Publication Date

January 2001

Publication Details

Harvie, C, Competition Policy and SMEs in Vietnam, Working Paper 01-10, Department of Economics, University of Wollongong, 2001.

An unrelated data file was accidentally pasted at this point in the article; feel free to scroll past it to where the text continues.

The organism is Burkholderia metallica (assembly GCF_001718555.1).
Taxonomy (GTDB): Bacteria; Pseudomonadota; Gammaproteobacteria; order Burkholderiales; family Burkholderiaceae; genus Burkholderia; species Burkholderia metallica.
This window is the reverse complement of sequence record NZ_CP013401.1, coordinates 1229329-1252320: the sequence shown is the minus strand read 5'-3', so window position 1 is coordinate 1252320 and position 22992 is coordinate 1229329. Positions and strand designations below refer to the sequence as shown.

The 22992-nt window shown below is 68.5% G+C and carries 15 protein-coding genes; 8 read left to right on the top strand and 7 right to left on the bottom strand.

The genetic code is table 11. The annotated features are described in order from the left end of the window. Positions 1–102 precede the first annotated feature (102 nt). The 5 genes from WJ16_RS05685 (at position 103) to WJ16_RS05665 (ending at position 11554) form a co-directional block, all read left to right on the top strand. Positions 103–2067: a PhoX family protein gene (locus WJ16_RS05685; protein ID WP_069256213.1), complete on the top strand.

Vietnam stands at an important crossroad in its transition from a planned to market oriented economy. Since the implementation of economic reform starting with Doi Moi in 1986, supplemented with further reform from 1989, the economy experienced rapid economic growth during the period of the 1990s until 1997. Since this time GDP growth has noticeably slowed, partly due to the onset of the financial and economic crisis to afflict the region in 1997-98, and partly due to a disconcerting, and related, decline in foreign direct investment flows. Despite this adverse development there has been a remarkable transformation of the economy that has seen it become more globally oriented, as exemplified by a rapid growth of both exports and imports and with a significant contribution to the economy from the foreign invested sector. For Vietnam to once again re-establish high and sustainable rates of economic growth will require further restructuring and reform efforts. In particular, this will require further progress in: establishing the institutional framework necessary for a market economy; ownership reform; encouraging foreign direct investment; allowing the private sector a larger role in the management and ownership of currently state owned enterprises; allowing unviable state owned assets to be liquidated and their assets put to more productive usage; and encouraging fair competition between different ownership forms, with the state, as a buyer, not discriminating against any form of ownership. These should form the core of the country’s competition policy. This paper focuses upon the need for competition policy to encourage the nurturing, growth and development, specifically, of private sector small and medium enterprises (SMEs). Private entrepreneurship and enterprise reform can play a crucial role in the reform of the Vietnamese economy. Establishing a dynamic non-state manufacturing sector, with an emphasis on SMEs, will be a precondition for attaining the twin objectives of (1) restructuring and slimming state enterprises and (2) expanding nonfarm employment and income opportunities. SMEs have the potential for job creation, contributing to sustainable economic development, allocating resources more efficiently, expanding exports, achieving a more equal distribution of incomes, and assist in rural and regional development.